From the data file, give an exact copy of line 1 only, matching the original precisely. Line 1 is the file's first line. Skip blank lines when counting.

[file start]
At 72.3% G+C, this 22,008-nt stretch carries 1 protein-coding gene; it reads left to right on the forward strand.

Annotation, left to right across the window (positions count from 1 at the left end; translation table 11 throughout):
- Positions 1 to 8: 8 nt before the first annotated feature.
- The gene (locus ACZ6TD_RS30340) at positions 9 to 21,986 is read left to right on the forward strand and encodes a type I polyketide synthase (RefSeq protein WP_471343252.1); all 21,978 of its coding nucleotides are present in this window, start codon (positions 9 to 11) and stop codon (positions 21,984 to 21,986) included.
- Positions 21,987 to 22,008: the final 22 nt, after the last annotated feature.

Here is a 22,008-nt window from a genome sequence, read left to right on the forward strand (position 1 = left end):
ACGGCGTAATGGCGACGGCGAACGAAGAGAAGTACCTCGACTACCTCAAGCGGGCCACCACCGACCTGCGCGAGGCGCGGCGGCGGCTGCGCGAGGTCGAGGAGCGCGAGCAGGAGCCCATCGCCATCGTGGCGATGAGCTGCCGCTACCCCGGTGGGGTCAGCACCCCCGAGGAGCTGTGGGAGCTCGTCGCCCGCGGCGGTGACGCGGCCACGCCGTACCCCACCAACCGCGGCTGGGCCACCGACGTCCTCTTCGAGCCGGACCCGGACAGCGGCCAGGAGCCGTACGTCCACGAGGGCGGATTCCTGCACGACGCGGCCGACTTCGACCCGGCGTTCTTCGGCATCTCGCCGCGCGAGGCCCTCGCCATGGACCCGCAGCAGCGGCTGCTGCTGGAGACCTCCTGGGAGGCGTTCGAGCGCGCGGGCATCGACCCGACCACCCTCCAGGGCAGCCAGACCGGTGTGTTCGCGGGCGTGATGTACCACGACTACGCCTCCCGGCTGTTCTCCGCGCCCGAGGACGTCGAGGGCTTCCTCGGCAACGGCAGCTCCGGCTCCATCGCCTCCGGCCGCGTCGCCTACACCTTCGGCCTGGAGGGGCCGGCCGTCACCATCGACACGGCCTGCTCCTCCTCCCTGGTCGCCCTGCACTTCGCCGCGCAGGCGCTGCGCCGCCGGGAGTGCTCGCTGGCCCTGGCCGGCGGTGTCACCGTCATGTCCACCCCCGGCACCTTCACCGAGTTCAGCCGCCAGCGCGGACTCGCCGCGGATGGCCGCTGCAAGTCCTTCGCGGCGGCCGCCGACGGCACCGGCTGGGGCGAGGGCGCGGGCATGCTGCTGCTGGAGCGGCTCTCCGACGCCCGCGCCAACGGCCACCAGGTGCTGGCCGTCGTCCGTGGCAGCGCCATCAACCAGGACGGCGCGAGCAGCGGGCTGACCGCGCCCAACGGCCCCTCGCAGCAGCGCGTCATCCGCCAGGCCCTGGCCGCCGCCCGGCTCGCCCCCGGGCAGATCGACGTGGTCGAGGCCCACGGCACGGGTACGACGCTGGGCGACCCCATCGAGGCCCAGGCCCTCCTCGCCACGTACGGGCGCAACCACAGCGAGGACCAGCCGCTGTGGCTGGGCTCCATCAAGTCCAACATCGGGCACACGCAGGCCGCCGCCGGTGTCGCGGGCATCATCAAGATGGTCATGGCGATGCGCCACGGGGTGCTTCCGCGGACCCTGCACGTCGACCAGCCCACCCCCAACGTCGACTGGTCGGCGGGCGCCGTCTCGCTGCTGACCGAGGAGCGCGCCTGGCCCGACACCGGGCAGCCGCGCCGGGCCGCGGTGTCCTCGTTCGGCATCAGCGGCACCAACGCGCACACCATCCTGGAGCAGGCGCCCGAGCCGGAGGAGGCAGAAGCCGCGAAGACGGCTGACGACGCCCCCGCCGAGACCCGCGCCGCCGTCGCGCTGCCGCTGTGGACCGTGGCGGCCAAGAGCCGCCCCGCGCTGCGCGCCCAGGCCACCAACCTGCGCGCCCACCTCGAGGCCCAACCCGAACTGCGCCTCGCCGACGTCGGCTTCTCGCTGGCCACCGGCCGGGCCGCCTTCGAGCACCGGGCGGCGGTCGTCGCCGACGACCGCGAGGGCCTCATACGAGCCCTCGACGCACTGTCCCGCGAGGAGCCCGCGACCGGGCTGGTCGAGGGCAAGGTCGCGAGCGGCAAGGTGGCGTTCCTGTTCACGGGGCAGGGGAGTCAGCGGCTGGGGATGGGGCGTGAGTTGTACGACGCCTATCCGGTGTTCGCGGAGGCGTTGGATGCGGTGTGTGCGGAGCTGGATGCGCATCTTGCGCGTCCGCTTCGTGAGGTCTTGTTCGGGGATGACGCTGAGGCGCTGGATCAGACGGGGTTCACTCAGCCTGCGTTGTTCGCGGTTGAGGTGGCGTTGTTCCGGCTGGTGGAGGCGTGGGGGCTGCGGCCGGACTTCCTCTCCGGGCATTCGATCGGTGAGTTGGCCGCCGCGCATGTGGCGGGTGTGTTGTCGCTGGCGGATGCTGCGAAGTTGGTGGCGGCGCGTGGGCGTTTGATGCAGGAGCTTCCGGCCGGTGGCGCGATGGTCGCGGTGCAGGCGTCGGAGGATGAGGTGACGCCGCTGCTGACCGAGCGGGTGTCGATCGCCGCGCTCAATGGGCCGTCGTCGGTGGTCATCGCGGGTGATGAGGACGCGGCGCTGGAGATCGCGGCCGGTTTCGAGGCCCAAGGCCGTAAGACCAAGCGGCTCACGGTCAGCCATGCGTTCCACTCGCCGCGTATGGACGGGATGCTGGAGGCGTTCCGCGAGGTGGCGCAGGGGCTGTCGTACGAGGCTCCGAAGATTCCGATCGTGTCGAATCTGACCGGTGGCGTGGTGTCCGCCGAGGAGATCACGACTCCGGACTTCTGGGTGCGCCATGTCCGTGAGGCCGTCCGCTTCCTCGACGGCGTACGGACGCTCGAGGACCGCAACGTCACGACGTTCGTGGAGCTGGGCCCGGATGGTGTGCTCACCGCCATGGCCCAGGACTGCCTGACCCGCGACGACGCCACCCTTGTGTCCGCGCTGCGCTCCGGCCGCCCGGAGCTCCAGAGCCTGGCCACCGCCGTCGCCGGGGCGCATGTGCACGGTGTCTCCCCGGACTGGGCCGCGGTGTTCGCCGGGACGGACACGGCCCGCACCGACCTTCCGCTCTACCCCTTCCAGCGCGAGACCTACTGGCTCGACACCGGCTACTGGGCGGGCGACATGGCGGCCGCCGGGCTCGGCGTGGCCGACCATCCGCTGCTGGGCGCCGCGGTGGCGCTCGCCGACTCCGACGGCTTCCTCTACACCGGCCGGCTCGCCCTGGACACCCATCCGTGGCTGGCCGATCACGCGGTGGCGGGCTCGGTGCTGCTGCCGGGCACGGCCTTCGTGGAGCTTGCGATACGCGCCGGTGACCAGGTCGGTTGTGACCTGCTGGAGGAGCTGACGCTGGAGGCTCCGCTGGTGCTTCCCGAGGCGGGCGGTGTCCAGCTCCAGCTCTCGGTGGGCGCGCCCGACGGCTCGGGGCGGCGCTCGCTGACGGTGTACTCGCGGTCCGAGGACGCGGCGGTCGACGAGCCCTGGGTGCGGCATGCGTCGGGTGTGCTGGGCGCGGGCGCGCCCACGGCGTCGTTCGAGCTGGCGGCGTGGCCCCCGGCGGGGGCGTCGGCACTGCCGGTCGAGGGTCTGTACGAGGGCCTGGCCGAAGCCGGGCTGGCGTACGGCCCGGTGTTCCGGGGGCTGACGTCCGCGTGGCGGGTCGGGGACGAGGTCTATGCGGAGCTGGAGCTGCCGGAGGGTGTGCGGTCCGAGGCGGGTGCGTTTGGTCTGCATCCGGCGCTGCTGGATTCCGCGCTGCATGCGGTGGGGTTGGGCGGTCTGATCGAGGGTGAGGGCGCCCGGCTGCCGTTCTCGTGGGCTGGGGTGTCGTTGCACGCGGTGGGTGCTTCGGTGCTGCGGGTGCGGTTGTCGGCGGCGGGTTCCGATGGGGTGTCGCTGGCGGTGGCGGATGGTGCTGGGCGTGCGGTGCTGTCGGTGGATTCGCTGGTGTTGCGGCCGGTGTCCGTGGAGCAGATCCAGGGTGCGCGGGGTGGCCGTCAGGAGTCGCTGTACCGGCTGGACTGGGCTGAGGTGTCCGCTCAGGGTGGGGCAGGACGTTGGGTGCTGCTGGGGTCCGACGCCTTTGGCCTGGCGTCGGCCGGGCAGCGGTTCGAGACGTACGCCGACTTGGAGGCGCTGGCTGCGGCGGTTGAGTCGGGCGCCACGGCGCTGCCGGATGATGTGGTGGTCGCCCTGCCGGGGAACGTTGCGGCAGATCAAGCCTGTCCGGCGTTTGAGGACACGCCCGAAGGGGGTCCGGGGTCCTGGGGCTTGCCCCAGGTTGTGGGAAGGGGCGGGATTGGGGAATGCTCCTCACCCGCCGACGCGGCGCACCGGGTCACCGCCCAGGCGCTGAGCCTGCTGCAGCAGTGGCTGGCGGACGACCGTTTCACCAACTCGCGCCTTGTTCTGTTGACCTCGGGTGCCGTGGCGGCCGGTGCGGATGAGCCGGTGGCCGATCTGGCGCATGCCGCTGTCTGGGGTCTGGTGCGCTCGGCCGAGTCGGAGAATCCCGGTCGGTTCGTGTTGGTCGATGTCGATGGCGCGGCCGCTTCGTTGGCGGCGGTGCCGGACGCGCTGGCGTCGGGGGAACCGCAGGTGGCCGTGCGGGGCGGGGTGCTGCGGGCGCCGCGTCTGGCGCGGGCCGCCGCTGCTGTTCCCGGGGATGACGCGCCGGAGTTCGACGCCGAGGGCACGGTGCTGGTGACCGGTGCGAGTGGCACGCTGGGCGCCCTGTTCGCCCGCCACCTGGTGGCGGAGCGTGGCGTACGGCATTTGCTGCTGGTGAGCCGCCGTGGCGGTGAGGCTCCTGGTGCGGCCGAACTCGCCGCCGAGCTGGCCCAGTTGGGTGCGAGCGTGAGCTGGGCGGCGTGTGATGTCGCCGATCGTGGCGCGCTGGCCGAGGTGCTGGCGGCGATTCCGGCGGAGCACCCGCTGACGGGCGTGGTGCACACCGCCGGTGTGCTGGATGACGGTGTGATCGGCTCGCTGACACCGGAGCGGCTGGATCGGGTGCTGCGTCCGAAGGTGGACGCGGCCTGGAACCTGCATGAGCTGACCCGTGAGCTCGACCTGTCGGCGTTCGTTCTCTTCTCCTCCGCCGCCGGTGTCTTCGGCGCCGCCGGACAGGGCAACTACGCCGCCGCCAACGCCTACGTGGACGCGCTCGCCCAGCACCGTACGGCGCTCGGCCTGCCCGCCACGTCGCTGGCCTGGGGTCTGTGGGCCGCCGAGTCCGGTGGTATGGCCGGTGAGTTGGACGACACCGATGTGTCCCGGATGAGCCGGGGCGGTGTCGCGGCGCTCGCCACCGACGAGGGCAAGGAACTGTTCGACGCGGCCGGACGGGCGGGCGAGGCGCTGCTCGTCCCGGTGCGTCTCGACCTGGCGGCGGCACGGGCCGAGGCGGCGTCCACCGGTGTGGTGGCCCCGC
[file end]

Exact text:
At 72.3% G+C, this 22,008-nt stretch carries 1 protein-coding gene; it reads left to right on the forward strand.